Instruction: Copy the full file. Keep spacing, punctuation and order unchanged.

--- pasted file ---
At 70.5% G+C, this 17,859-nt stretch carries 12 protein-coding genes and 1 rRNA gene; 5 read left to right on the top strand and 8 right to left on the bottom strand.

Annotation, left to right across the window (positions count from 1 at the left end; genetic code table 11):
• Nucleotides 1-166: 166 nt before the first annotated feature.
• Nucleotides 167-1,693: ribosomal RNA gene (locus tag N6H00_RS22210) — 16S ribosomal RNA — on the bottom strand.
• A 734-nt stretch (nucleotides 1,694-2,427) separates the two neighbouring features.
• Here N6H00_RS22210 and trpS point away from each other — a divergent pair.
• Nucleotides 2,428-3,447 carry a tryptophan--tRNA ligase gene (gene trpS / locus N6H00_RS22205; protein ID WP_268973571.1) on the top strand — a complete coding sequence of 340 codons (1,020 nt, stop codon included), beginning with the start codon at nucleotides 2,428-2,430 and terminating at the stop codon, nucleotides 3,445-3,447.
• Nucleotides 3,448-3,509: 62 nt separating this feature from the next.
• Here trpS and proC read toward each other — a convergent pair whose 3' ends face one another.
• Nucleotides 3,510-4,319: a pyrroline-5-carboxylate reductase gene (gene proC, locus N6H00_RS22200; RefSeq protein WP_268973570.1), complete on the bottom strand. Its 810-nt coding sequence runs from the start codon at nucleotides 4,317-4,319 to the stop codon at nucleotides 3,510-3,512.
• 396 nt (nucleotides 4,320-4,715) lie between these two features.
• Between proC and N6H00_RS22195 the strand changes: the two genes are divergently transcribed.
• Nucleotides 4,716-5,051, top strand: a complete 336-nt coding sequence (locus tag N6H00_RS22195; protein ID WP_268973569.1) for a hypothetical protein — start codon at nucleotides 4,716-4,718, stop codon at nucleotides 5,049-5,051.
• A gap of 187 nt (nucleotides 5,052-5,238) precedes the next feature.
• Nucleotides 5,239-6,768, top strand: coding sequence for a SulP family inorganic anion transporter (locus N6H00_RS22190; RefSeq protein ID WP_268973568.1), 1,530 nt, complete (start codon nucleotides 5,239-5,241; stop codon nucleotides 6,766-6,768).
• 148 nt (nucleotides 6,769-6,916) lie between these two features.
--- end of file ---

At 70.5% G+C, this 17,859-nt stretch carries 12 protein-coding genes and 1 rRNA gene; 5 read left to right on the top strand and 8 right to left on the bottom strand.

Annotation, left to right across the window (positions count from 1 at the left end; genetic code table 11):
• Nucleotides 1-166: 166 nt before the first annotated feature.
• Nucleotides 167-1,693: ribosomal RNA gene (locus tag N6H00_RS22210) — 16S ribosomal RNA — on the bottom strand.
• A 734-nt stretch (nucleotides 1,694-2,427) separates the two neighbouring features.
• Here N6H00_RS22210 and trpS point away from each other — a divergent pair.
• Nucleotides 2,428-3,447 carry a tryptophan--tRNA ligase gene (gene trpS / locus N6H00_RS22205; protein ID WP_268973571.1) on the top strand — a complete coding sequence of 340 codons (1,020 nt, stop codon included), beginning with the start codon at nucleotides 2,428-2,430 and terminating at the stop codon, nucleotides 3,445-3,447.
• Nucleotides 3,448-3,509: 62 nt separating this feature from the next.
• Here trpS and proC read toward each other — a convergent pair whose 3' ends face one another.
• Nucleotides 3,510-4,319: a pyrroline-5-carboxylate reductase gene (gene proC, locus N6H00_RS22200; RefSeq protein WP_268973570.1), complete on the bottom strand. Its 810-nt coding sequence runs from the start codon at nucleotides 4,317-4,319 to the stop codon at nucleotides 3,510-3,512.
• 396 nt (nucleotides 4,320-4,715) lie between these two features.
• Between proC and N6H00_RS22195 the strand changes: the two genes are divergently transcribed.
• Nucleotides 4,716-5,051, top strand: a complete 336-nt coding sequence (locus tag N6H00_RS22195; protein ID WP_268973569.1) for a hypothetical protein — start codon at nucleotides 4,716-4,718, stop codon at nucleotides 5,049-5,051.
• A gap of 187 nt (nucleotides 5,052-5,238) precedes the next feature.
• Nucleotides 5,239-6,768, top strand: coding sequence for a SulP family inorganic anion transporter (locus N6H00_RS22190; RefSeq protein ID WP_268973568.1), 1,530 nt, complete (start codon nucleotides 5,239-5,241; stop codon nucleotides 6,766-6,768).
• 148 nt (nucleotides 6,769-6,916) lie between these two features.